the door I'll fly down near her with the chain in my beak. Naturally
, she'll
follow me, and I'll lead her out here to Giles' house. The rest is up to him

"One question," said Caleb. "What do you mean by a "likely young


"That's a good point," said Crow thoughtfully. "What do you want in

a prospective mistress?"

"Get a good cook," said Caleb eagerly. "Giles is a fine master, but --
to be truthful -- his table scraps aren't all that tasty. Can't make a decent
gravy, to save his soul

"Wanted, good cook, anything else?" asked Crow.

"No," said Caleb. "We don't want to be too picky. As long as she
fancies Giles
, that's good enough for me."

"I'm off, then," said Crow, and with a great flapping of wings (for he
felt his departure should be impressive) he mounted to the sky and headed
toward town

Later that afternoon, Giles was inside his cottage sewing away on the
mayor's new trousers. After a while he found he was having trouble
keeping his eyes open. "Maybe a cup of tea will help me stay awake," he
." Going to the stove he put on the tea kettle, and while the water
was coming to a boil he stood looking out the window to where the road
towards town wound over the hil

He was startled to see a young woman approaching rapidly. The sun
was streaming down upon her, setting her red hair aglow as if it were on
fire. As she walked she seemed to toss her head angrily, and every so often
she raised her fist and shook it towards the sky. "Hello, what's this?" said
Giles. When the young woman reached his garden gate
, she opened it and
started up the path to the house. Giles went to the door to meet her
. He
didn't notice Crow flying up to the rooftop.

Caleb, lying in a puddle of sun near the doorway, rose and wagged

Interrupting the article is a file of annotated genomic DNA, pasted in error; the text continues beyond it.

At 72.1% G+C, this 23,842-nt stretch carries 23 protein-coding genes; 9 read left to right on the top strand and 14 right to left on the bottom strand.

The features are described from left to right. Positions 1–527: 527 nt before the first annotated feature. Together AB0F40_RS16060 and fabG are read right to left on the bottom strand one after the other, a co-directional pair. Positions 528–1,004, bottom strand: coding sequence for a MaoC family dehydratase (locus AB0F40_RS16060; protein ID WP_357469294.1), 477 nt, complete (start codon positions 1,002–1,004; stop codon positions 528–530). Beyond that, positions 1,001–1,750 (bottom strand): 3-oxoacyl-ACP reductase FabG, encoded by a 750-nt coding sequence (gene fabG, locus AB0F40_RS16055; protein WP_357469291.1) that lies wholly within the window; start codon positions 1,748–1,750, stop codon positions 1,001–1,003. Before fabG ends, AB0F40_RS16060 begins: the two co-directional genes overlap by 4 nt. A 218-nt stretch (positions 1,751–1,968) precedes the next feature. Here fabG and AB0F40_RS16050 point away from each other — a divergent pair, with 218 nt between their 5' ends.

his tail at the visitor
. She gave him scarcely a glance. "I'm Anna Ericson,"
she said to Giles
. "Do you know anything about that crow?"

"Good day," said Giles in bewilderment. "Crow? What crow?"

"The one who's been outside my window all afternoon, cawing ‘Come, Come!' It's enough to drive a body crazy."

"I don't know anything about any crow," protested Giles. "What
makes you think I would?"

"He's on your roof," she said. "He led me straight to your house,
cawing and cawing, and swinging that bit of jewelry. I was up half the
night with a toothache, just got back from the dentist and settled myself in
for a bit of a nap when that crow came cawing. Not a wink of sleep could I

"It's dreadful to be tired in the daytime, isn't it?" said Giles with

sympathy. "That's the way it's been with me for. .. "

"Well, maybe you don't have anything to do with the crow,"
interrupted the young woman, "but ifhe knows what's good for him, he'll
stay out here where he belongs. I'm getting a pocketful of stones on the way
home, and if he comes bothering me again, he'll wish he hadn't

Without bothering to say good-bye, she turned and fairly flew down
the path. At the gate, she paused and turned. "By the way," she called back,
retel Henson's spring coat could have done with a kick pleat in back."

Giles stood watching her go. "Who does she think she is, giving me
advice on tailoring?" He turned and went back to his sewing. After a

minute he looked up. "Have to be fair, though," he said. "A kick pleat's not
a bad idea." He laid down the garment he was working on and looked out
the open door. "What do you think, old boy?" he asked Caleb
. "Didn't she
have a temper? Pretty, though
." He set to work again.

Caleb walked round to the garden, where Crow was waiting. "I think
we'd better add a qualification," he said, when Crow flapped down among
the onions. "The likely young woman needs have a pleasant disposition."

"Yes," said Crow thoughtfully. "We should have thought of that.

Well, there are other women in town. We'll just keep trying until we find
the right one."

And try they did. For weeks, to Giles' bewilderment, young women
came marching to his door